ST. PETERSBURG — Minutes after Thursday's vote appointing Karl Nurse to the City Council, his new colleagues filed back into their private meeting room and patted themselves on the back.
"We did the right thing," Council Chairman Jamie Bennett told the other council members.
But by Friday morning, it became clear that what could have been a routine appointment had become anything but.
An outspoken civic activist who has butted heads with city leaders, Nurse's appointment could affect the council's relationship with Mayor Rick Baker, race relations across the city, future elections and the Tampa Bay Rays' stadium proposal.
The political reaction varied: Baker said he would not have voted for Nurse, the council's lone black member said the appointment set back equal representation efforts three decades and civic leaders pleaded that Nurse be given a fair chance.
"If Karl doesn't do well, we will all have picked the wrong guy," Bennett said Friday. "If he does well, this day will dissolve into history."
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As president of the Council of Neighborhood Associations, Nurse, 53, was the mayor's most vocal critic, demanding stricter law enforcement and greater change in Midtown. Nurse lost to Baker in the 2001 election.
Now, Nurse can shake up City Hall, supporters said.
"In the past, the City Council has not been perceived as being independent of the mayor's office and that perception is changing," said Darden Rice, a former District 6 candidate. "Karl Nurse is someone who is going to work well with everyone and is not someone who is going to rock the boat just for the sake of rocking the boat."
Baker and Nurse met for a cordial meeting Friday.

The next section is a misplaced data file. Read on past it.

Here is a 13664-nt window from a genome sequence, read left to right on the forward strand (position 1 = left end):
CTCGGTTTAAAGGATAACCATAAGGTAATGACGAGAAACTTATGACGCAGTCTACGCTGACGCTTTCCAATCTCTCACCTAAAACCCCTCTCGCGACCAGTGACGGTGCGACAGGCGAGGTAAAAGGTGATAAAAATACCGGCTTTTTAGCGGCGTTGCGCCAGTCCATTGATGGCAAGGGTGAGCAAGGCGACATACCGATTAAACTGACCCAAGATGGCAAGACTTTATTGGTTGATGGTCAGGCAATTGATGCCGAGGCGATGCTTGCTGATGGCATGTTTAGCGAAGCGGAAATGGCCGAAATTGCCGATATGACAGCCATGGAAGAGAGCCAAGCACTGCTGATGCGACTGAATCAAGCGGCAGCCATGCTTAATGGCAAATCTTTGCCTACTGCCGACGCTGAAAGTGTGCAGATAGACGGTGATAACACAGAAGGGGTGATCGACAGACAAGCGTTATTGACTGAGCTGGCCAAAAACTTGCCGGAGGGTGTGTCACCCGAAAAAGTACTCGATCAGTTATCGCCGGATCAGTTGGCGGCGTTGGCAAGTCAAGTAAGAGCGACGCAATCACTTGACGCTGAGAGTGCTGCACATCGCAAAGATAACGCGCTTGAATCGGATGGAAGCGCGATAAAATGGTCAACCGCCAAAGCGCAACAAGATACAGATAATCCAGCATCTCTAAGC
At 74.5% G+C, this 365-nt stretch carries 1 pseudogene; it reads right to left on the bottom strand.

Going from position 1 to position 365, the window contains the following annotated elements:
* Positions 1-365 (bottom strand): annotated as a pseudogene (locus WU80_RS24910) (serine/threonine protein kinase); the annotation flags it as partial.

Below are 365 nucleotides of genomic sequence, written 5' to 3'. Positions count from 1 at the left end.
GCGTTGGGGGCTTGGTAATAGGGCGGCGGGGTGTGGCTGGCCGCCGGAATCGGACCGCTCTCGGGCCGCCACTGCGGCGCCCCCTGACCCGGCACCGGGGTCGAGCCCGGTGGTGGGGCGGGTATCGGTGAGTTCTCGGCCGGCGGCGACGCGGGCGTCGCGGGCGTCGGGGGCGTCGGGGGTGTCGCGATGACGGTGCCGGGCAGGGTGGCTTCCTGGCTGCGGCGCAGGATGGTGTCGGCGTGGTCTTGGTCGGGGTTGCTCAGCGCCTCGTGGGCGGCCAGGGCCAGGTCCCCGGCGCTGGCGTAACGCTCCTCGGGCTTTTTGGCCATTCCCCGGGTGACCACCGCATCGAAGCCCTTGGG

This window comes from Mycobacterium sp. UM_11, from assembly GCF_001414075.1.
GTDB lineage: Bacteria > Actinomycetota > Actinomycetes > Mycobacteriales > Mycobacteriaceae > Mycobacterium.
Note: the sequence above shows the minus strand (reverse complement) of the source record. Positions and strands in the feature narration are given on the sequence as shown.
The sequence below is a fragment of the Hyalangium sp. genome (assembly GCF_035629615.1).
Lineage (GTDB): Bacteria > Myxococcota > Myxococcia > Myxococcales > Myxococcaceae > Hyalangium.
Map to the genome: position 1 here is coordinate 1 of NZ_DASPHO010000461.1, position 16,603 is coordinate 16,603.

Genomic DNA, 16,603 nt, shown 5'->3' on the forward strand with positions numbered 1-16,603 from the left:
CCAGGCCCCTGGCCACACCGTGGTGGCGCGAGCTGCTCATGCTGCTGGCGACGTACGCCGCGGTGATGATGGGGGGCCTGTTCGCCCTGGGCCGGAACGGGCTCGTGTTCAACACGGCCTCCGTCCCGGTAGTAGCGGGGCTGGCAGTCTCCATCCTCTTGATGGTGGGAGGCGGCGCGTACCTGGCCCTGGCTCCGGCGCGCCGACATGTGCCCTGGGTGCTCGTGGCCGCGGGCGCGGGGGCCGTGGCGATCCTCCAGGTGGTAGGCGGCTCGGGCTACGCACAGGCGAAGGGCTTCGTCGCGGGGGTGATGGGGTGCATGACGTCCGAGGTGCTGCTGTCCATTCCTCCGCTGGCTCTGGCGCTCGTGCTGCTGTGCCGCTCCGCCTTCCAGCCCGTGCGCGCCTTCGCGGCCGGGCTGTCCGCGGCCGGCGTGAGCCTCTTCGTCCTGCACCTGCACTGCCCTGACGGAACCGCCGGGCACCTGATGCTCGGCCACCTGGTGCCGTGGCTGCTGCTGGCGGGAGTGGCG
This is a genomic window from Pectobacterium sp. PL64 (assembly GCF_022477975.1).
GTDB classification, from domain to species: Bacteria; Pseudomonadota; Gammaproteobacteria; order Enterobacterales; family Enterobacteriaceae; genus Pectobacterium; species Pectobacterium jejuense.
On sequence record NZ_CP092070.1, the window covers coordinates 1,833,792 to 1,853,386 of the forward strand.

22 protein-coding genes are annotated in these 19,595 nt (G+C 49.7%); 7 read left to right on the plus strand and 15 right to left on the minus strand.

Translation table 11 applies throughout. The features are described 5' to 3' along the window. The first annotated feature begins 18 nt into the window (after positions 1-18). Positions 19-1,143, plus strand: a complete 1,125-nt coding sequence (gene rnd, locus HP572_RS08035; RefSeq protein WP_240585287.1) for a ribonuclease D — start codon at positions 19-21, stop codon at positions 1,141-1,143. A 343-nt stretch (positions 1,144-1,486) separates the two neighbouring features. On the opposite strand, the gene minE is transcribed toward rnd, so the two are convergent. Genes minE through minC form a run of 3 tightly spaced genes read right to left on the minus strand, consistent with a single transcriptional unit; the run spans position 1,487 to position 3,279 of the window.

"We aren't going to have any problem working together," Baker said. "He genuinely wants to find ways to make the city better, which is what I want too."
Baker added, "I would have voted another way," but declined to elaborate.
A question of race
Nurse's appointment has sparked debate in the black community over diversity and equal representation. About 54 percent of voters in District 6 are African-American.
Former council member Bill Foster said when City Council districts were redrawn in 2003, race was a big part of the discussion.
"It was very important to everyone that the lines be drawn to ensure the greatest possibility of African-American representation on City Council," he said.
Council member Wengay Newton, who did not support Nurse's appointment, said he was surprised by the decision.
Voters "have kept that seat African-American through the democratic process," he said. "It took my Caucasian colleagues two minutes to undo what they spent 30 years doing. It put them back 30 years."
Before Thursday's vote, council Chairman Jamie Bennett, who plans to run for mayor next year, said he was threatened not to appoint Nurse. "You vote for Karl Nurse, you'll never be mayor," Bennett said people told him.
Bennett said he voted for Nurse anyway because he was the most qualified.
Nurse said he plans to meet regularly with his constituents, attend neighborhood events and seek advice from black leaders.
"I understand why people might feel uncomfortable. They feel like they lost one of their seats," he said. "I hope they give me a chance. I want to help."
The stadium question
Some residents hope Nurse's leadership skills will come in handy as the city considers the Tampa Bay Rays' proposed $450-million stadium.
Although Nurse has not taken a public stance on the stadium, he attended an early brainstorming meeting organized by Preserve our Wallets and Waterfront (POWW), which opposes the new ballpark. Nurse has said he is not a member of POWW.
But the group's leader said he is eager to see Nurse, a staunch environmentalist, in action on the council.
"It's fair to say that Karl is a bright guy and he knows a lot about what is going on," said POWW founder Hal Freedman.
That concerns stadium fans such as Kenny Locke.
"It would be the equivalent of me being appointed to a seat and having the ability to vote," said Locke, founder of Fans for Waterfront Stadium.
Times Staff Writer Sandra Gadsden contributed to this report. Cristina Silva can be reached at (727) 893-8846 or firstname.lastname@example.org.